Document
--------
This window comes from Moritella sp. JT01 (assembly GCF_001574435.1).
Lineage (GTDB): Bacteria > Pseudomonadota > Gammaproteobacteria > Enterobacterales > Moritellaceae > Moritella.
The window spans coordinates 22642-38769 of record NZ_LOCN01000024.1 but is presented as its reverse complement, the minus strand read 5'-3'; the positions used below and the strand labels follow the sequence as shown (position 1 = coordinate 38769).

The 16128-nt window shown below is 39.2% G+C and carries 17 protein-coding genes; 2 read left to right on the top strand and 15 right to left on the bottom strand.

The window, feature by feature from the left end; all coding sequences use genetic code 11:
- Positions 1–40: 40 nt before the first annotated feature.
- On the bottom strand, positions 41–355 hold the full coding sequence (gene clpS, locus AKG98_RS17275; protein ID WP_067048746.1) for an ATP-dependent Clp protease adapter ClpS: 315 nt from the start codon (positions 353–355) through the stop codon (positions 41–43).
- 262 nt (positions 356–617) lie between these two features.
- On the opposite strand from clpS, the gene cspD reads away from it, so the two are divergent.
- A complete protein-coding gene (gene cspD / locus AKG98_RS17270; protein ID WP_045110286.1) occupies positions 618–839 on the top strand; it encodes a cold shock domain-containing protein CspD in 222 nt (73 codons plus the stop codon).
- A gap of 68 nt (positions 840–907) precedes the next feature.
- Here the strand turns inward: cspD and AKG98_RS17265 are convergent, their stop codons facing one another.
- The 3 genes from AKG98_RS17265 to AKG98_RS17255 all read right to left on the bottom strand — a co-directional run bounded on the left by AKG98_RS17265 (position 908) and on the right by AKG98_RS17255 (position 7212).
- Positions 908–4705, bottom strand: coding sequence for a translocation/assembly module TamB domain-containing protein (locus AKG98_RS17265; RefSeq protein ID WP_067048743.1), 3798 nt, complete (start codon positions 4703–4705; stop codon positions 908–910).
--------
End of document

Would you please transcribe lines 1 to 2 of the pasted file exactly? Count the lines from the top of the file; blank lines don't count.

This window comes from Moritella sp. JT01 (assembly GCF_001574435.1).
Lineage (GTDB): Bacteria > Pseudomonadota > Gammaproteobacteria > Enterobacterales > Moritellaceae > Moritella.